We review the Jabra Rox!
Jabra made a name for itself by producing some of the best Bluetooth (BT) voice-call headsets with superb build and call quality. For music listening, I have also been relying on a couple of Jabra stereo BT headsets for the greater part of the past decade. Our Jabra BT-320S and BT-3030 each weathered many generations of mobile phones and are both still in active use, which is perhaps the best testament to their durability and build quality.
The appeal of those two Jabras is that we didn’t have to rely on the less-than-stellar-sounding drivers that they came with, since we could use any of our favorite earbuds or even headphones that use a 3.5” plug. It isn’t exactly cutting the cord, but at least we didn’t have to bring our phone or media player out in the open when commuting or jogging.
The recent slew of Bluetooth “sports headsets” turned our head and lured our ears though. Here now are BT units where the use of wires are kept only to the very short ones connecting each earpiece together. And they finally sound good, if not great. Most of them that sound great, though, still look and feel like two heavy mono voice-call headsets strung together. The smaller ones, on the other hand, still leave a bit to be desired in the sound quality department.
And then came the Jabra Rox Wireless Bluetooth Earbuds.
While having similar features, the unit isn’t included in Jabra’s lineup of sports earbuds. Its name also points to what is probably its intended focus: sound quality.
So does the Jabra Rox Wireless manage to live up to its name? Read on…
- “Immersive sound with wireless controls”
- Battery-saving power magnets
- Splash- and dust-resistance
- NFC pairing
- 4 sizes ColorCore EarGels (silicon tips)
- 3 sizes EarWings (ear hook stabilizers)
- Dolby sound enhancement through mobile app
Solid construction protected from the elements
The Jabra website claims that “the Rox Wireless is protected against dust and water with its solid steel construction.” The steel parts aren’t really visible, as most of the outer shell looks to be made of hard plastic and rubber, with brushed metal accents on the backs where the USP magnets are housed (more on this later). But there’s no denying the sturdy build and quality materials that went into the design. The unit is IP52 certified, which means it’s drop-, strength-, dirt-, temperature- and humidity-tested. At 97 grams (0.67 ounces) it’s also among the lightest stereo BT headsets.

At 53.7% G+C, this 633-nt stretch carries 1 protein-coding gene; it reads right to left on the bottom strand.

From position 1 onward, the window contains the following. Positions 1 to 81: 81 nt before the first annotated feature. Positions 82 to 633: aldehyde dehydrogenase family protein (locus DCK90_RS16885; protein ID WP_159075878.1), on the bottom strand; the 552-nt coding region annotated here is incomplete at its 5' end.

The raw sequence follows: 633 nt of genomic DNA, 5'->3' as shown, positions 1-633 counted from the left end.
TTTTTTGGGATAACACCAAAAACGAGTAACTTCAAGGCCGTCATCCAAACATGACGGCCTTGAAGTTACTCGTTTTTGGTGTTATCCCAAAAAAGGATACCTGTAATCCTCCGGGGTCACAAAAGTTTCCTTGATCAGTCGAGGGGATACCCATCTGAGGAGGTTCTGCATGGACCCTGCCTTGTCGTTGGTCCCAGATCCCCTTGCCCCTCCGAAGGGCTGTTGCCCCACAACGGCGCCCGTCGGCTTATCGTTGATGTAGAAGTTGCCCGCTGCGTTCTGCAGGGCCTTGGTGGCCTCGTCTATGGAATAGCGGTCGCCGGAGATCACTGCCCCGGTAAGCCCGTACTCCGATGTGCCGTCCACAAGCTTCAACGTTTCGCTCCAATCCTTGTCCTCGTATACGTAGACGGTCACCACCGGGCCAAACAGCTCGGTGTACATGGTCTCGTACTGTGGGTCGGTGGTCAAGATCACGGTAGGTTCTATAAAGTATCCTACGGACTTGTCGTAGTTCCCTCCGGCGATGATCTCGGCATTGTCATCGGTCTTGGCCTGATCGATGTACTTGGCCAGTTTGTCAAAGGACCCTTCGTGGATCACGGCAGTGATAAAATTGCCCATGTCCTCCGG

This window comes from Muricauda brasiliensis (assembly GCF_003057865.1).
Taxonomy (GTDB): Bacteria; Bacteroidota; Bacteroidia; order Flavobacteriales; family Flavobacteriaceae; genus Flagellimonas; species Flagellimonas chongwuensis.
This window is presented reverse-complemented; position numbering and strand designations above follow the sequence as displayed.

The earbuds may seem a little large compared to usual wired ones, but definitely smaller than the prevailing “sports” designs. The size is on par and maybe even slightly smaller than wired IEMs (in-ear monitors) that use double dynamic drivers, but with a rounder shape.
They’re connected by a 55cm (around 1.7ft) cord that’s flat enough to prevent tangling but still a bit round due to the thickness and quality of the materials used. Approximately 5.5cm down the cord from the right earbud is the inline remote control module. Distance between the three buttons is good, as is tactile feedback. The location on the cord would probably take some getting used to, as it is a bit close to the right earbud. This is a good compromise as any lower and it would probably be situated almost behind your neck, unless they made the cord a bit longer – which we don’t really want.
The angled design counters the size and weight a bit for greater comfort. But then this removes the possibility of switching the left and right buds if ever you want to have the remote on the left — unless you prefer to wear your buds with the cord circling over-the-ear style, which is possible only if you switched the left and right…but then you can’t have that with the remote on your right.
Over-the-ear style will also affect the performance of the microphone, which isn’t on the inline remote control module, but on the bottom part of the left earbud, right before the stem. We appreciate not having the microphone brushing against skin or another part of the cord when making calls on the move, but we feel that the placement of the mic compromises call quality on the other end — the only real drawback of the Rox Wireless, albeit an important one.
The stem of the left earbud is much longer than the one on the right, probably due either to the microphone components, or maybe the antennae module is placed there, or both.
The back panel of the left earbud can be opened to reveal the micro-usb charging port.
Designing convenience into the user experience
The Jabra Wireless package comes with four pairs of silicon tips: L, M, S, XS. The small sized ones are bi-flanged. Also in the box are three size pairs of ear hook stabilizers, a USB cable (for charging), a FitClip attachment (use if you want to tighten/shorten the cord further), a protective carrying bag, guide manuals and warranty certification (Australia only)/product registration, and a flyer for the Dolby enhancement app.
The bag, while pretty, has a fiddly drawstring and offers not much in the way of protection, but is a carrying convenience and better than nothing.
Jabra didn’t include Comply ear cushion tips in the selection, but chances are you’ll find one of the ColorCore EarGels enough to provide a combination of comfort and seal for the best possible sound isolation and sonic reproduction.